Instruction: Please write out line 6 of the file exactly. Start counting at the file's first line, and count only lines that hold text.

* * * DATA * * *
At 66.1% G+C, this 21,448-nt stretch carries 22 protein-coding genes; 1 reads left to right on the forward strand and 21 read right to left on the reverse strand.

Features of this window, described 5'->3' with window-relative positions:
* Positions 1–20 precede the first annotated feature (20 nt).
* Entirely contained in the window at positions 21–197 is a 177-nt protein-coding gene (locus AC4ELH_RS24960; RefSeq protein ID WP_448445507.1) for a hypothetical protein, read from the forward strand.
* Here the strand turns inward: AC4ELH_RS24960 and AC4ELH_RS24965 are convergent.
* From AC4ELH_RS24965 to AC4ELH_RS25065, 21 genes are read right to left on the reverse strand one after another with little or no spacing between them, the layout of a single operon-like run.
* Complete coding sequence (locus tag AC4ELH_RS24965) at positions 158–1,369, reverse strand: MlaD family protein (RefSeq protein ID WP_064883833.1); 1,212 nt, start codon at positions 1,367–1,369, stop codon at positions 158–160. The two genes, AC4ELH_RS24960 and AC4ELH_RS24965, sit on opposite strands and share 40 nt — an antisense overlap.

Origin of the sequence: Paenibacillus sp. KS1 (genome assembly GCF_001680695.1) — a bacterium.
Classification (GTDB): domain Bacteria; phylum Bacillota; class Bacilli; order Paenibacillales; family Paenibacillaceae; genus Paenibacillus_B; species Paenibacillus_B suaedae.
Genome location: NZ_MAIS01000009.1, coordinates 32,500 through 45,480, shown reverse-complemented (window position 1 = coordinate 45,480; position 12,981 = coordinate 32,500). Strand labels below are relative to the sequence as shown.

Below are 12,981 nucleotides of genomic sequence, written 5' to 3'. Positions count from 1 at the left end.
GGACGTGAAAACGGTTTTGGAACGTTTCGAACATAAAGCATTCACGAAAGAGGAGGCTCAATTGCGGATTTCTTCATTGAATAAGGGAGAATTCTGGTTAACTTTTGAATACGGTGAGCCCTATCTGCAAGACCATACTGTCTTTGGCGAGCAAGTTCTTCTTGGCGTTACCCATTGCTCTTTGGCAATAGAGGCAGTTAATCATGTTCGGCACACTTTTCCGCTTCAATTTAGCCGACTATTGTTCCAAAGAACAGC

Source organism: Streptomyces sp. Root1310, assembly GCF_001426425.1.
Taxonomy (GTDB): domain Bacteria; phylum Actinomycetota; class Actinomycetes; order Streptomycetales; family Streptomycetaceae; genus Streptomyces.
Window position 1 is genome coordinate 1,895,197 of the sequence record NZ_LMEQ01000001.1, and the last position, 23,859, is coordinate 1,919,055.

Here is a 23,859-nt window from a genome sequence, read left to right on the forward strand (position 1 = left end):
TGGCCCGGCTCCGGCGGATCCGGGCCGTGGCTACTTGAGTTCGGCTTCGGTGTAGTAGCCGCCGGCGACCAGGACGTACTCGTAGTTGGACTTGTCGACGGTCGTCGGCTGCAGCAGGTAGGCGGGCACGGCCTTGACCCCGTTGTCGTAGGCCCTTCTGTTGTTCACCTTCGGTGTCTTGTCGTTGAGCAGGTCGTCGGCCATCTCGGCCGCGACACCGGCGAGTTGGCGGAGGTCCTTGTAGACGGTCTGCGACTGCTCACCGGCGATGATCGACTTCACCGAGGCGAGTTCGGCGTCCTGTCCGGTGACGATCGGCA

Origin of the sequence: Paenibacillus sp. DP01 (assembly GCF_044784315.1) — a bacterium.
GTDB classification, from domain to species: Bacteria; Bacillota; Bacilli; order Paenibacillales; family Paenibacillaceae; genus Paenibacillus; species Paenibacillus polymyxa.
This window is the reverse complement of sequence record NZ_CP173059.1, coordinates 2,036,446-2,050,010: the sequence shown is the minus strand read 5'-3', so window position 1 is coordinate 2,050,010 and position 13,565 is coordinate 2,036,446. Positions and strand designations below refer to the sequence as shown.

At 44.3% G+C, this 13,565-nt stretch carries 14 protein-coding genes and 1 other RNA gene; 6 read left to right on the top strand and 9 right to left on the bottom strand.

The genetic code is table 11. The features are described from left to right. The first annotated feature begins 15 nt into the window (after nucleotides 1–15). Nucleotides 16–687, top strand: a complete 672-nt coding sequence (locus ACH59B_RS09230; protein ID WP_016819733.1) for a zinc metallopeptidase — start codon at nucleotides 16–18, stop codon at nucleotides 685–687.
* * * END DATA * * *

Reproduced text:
* From AC4ELH_RS24965 to AC4ELH_RS25065, 21 genes are read right to left on the reverse strand one after another with little or no spacing between them, the layout of a single operon-like run.